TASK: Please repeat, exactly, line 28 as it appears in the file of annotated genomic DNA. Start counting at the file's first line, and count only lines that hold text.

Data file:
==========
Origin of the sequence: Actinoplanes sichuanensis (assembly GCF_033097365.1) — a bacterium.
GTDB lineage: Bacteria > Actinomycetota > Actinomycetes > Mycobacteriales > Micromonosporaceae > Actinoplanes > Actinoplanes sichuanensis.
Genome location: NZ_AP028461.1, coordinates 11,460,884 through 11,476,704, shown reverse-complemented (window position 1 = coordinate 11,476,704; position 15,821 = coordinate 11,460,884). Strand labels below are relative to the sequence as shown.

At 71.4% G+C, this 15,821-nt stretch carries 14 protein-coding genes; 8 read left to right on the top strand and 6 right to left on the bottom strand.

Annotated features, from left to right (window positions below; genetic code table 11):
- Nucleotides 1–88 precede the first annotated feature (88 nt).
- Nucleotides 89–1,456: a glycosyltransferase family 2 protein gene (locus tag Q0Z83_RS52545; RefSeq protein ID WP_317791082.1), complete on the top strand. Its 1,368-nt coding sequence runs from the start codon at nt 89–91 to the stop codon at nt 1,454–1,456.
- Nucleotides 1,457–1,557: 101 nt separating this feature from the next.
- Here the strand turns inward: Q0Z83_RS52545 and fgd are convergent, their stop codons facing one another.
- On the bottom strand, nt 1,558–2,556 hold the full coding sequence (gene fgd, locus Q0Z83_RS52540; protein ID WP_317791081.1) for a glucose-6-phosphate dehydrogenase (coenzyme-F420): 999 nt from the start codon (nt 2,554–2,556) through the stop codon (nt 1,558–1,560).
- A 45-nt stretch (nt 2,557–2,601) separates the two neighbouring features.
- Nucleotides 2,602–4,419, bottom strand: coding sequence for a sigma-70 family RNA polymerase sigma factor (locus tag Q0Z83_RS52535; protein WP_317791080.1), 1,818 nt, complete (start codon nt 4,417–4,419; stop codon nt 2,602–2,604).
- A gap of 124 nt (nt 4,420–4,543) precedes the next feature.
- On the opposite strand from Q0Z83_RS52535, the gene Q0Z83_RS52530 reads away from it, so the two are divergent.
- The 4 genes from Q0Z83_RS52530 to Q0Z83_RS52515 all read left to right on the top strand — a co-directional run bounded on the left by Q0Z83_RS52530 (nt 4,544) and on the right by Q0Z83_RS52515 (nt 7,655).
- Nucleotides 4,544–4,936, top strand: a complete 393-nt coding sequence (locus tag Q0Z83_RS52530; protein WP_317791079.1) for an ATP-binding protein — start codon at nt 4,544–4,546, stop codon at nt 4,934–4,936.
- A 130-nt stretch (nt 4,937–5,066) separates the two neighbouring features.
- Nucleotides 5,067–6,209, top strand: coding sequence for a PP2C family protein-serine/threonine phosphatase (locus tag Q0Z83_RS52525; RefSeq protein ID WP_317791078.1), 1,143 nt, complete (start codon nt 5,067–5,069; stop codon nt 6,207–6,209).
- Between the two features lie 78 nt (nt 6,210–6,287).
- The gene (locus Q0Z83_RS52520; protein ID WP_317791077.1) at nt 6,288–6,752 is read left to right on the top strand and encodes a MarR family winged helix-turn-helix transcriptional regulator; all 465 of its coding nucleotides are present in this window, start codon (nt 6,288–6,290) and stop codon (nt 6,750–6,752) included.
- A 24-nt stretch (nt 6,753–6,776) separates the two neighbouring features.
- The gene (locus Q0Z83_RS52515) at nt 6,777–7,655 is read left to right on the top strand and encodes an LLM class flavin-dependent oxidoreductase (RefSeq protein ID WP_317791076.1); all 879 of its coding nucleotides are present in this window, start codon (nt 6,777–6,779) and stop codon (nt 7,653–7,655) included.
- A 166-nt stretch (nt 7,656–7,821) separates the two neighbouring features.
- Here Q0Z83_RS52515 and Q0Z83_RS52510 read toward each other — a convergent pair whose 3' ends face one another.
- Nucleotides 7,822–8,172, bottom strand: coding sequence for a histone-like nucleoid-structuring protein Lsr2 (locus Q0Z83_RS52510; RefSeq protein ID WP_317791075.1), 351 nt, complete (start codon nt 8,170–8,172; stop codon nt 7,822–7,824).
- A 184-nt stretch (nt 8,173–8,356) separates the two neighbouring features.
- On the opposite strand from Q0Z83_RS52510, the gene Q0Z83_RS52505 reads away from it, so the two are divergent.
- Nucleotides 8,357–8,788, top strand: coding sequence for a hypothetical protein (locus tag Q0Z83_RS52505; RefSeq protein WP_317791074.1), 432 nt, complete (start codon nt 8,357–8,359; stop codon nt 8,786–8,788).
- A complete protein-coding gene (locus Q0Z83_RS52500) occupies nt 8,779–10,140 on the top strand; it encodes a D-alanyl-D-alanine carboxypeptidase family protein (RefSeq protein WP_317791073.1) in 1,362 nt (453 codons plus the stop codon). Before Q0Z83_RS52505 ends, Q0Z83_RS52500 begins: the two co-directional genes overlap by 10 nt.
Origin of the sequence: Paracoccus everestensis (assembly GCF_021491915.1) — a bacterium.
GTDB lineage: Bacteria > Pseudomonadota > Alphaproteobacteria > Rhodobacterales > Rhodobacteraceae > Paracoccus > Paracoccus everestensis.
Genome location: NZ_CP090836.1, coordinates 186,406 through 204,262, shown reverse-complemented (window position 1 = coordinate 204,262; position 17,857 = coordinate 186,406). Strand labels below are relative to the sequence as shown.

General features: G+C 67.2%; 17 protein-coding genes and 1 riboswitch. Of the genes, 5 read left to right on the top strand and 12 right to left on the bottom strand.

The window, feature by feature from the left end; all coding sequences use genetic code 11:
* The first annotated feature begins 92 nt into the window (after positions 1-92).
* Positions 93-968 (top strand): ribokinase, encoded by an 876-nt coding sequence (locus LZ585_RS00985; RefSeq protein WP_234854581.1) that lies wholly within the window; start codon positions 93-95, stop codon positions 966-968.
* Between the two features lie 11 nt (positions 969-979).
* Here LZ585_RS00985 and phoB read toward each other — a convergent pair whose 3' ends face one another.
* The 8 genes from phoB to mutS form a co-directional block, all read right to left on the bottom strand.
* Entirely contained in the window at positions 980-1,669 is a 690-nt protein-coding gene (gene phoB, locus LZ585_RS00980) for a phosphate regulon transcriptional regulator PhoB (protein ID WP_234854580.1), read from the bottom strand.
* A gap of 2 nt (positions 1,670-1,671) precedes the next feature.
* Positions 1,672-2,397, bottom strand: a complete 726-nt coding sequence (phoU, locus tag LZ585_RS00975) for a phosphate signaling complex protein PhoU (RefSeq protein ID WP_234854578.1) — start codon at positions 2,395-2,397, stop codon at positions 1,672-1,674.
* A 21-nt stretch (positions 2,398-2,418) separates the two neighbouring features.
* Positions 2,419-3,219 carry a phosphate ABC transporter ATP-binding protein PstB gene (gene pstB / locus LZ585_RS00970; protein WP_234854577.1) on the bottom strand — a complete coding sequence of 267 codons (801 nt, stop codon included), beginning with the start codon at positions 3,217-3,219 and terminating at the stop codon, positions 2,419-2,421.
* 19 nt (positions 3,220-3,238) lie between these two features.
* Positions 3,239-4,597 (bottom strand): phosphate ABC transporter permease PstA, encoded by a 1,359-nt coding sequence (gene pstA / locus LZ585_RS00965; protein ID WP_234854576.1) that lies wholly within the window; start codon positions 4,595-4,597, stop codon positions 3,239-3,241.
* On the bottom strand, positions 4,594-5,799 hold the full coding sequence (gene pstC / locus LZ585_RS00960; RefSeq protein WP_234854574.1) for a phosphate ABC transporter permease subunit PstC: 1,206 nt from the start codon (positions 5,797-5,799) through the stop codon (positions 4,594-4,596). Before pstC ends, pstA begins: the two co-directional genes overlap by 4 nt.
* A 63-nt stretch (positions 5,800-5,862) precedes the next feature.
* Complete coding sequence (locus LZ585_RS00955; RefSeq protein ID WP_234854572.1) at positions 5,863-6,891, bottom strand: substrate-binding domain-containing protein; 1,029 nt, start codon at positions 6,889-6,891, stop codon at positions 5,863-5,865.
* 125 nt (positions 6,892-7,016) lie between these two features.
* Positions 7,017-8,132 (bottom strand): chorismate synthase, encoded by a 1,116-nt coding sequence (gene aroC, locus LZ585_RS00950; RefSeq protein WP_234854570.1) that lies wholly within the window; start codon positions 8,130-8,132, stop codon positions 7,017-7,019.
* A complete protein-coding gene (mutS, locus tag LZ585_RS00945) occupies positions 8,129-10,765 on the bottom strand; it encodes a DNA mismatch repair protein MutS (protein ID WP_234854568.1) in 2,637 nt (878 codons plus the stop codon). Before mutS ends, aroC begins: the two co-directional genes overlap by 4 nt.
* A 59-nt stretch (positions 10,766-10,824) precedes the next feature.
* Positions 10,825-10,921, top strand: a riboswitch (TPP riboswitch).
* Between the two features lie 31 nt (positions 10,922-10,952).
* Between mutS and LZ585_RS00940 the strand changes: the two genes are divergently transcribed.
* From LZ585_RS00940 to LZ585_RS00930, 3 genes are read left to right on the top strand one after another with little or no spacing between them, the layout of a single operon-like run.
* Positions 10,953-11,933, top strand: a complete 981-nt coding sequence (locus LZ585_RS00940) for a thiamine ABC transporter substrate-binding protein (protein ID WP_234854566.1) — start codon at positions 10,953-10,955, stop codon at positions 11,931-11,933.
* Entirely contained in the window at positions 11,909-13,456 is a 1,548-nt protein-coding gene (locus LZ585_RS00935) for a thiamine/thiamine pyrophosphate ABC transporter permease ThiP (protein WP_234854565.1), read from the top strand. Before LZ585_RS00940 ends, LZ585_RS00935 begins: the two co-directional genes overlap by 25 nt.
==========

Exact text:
- Nucleotides 8,357–8,788, top strand: coding sequence for a hypothetical protein (locus tag Q0Z83_RS52505; RefSeq protein WP_317791074.1), 432 nt, complete (start codon nt 8,357–8,359; stop codon nt 8,786–8,788).